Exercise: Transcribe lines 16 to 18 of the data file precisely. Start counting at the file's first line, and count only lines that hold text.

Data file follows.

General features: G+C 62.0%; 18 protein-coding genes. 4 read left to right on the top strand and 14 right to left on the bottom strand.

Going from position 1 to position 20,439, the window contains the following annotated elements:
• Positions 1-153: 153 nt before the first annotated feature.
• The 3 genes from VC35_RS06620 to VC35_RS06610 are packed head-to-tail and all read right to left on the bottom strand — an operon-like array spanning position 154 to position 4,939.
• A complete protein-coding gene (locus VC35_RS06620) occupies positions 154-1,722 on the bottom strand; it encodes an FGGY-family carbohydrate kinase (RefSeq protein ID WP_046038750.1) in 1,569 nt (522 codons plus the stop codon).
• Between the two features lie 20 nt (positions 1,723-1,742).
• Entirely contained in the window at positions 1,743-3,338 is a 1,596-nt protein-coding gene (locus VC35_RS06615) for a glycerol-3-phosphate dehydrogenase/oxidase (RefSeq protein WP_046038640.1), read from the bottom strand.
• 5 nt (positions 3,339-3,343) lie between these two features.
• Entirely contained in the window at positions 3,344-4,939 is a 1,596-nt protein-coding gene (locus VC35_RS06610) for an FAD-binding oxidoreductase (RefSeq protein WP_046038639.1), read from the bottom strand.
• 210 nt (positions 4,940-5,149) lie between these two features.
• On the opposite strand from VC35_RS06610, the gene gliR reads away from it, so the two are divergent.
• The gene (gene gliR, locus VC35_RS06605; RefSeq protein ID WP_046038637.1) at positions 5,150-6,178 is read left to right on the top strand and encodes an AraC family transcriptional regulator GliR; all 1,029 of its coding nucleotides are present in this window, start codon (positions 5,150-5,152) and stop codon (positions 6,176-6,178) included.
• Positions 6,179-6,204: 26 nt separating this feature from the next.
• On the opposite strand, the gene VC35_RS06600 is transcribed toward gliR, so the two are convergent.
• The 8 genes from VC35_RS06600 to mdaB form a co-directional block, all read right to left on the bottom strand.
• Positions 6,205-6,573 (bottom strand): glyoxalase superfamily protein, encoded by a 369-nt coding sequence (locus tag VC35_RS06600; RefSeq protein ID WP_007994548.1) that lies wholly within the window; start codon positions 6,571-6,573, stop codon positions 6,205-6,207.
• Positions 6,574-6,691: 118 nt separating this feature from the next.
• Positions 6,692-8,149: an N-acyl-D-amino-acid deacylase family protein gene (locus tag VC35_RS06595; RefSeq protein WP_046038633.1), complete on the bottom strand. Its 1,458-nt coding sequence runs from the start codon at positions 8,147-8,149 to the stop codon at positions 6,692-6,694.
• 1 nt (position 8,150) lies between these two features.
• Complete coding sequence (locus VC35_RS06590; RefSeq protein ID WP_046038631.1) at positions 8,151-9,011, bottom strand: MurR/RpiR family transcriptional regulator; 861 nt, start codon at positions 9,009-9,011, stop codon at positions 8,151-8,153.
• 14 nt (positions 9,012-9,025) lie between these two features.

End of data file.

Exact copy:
• Positions 6,205-6,573 (bottom strand): glyoxalase superfamily protein, encoded by a 369-nt coding sequence (locus tag VC35_RS06600; RefSeq protein ID WP_007994548.1) that lies wholly within the window; start codon positions 6,571-6,573, stop codon positions 6,205-6,207.
• Positions 6,574-6,691: 118 nt separating this feature from the next.
• Positions 6,692-8,149: an N-acyl-D-amino-acid deacylase family protein gene (locus tag VC35_RS06595; RefSeq protein WP_046038633.1), complete on the bottom strand. Its 1,458-nt coding sequence runs from the start codon at positions 8,147-8,149 to the stop codon at positions 6,692-6,694.